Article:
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USF Researcher Finds Sometimes Low-Tech Approach Pays Off When It Comes To Immunizations

Dec 13, 2016

In a world increasingly dominated by social media and cell phones, sometimes a simple letter home can make a difference when it comes to making sure students have their important immunizations.

That's the finding of research conducted by USF College of Public Health’s Dr. Jill Roberts, an assistant professor in the Department of Environmental and Occupational Health.

Roberts' research, “An Evidence-Based Project Demonstrating Increased School Immunization Compliance Following a School Nurse-Initiated Vaccine Compliance Strategy,” was recently published in The Journal of School Nursing.

Her work looked specifically at a Northern Indiana high school with a high migrant population and poverty level. Before Roberts started her work, about a third of the students had not received mandatory immunizations for diseases like measles and whooping cough.

"The underlying reason is people simply didn't know," Roberts said. "They didn't know that their children missed vaccinations, they didn't know about vaccinations that were necessary for this age group. It was simply an issue of getting the knowledge out there."

But because many of the parents had little to no access to social media or email, Roberts used a low-tech approach to reach them.

"The easiest thing to do is send a note home with a student. So we did an initial note just identifying that a student was missing vaccinations," Roberts said.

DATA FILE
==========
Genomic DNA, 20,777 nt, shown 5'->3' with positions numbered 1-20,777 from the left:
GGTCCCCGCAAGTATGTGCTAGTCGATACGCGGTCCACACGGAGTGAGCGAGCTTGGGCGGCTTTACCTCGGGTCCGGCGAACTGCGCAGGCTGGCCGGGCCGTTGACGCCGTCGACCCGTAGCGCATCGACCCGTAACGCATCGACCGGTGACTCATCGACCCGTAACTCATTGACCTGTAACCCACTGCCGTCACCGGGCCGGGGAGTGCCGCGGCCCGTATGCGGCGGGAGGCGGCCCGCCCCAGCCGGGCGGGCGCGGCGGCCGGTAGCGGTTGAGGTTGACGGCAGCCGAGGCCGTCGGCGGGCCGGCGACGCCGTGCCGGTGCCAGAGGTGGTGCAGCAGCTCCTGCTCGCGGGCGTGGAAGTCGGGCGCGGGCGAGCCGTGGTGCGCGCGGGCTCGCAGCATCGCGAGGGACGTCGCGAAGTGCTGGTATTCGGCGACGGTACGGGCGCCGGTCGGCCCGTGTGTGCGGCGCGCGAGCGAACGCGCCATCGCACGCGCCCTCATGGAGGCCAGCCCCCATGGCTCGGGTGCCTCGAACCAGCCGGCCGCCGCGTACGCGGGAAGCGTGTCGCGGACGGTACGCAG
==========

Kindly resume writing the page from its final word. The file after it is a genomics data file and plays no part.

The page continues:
"Once we didn't get a response to the first note, we sent a second note home and that note had information from the Health Department," she continued. "It explained in detail why the vaccines were important and where the people could get the vaccinations."

If there was still no response, the third step in the process included a more personal touch.

"We would actually go ahead and call the home or we would send a resource officer out to the home to speak with the parents," Roberts said.

By taking these three steps and educating the parents, the immunization level climbed from 66 percent to almost full compliance of 100 percent.

But what can be done about students whose parents choose not to get their children vaccinated?

Roberts said these "vaccine-hesitant" groups could be influenced by two things: a trusted student nurse reaching out to these families to provide information and letting them know the consequences of not vaccinating.

"So if you have a student that goes to school knowingly unvaccinated and there's a case in that school of a vaccine-preventable disease, that student is excluded," Roberts said. "That means they cannot come to school for 30 days."

"So once you get that knowledge out there to the parent, and say, 'You know, if this happens, your kid is at a high risk, we're going to take them out of the school system for 30 days,'" Roberts explained. "Then the parent starts to think more, 'Okay, then this is a serious risk and what will we do if my child misses 30 days of school?'"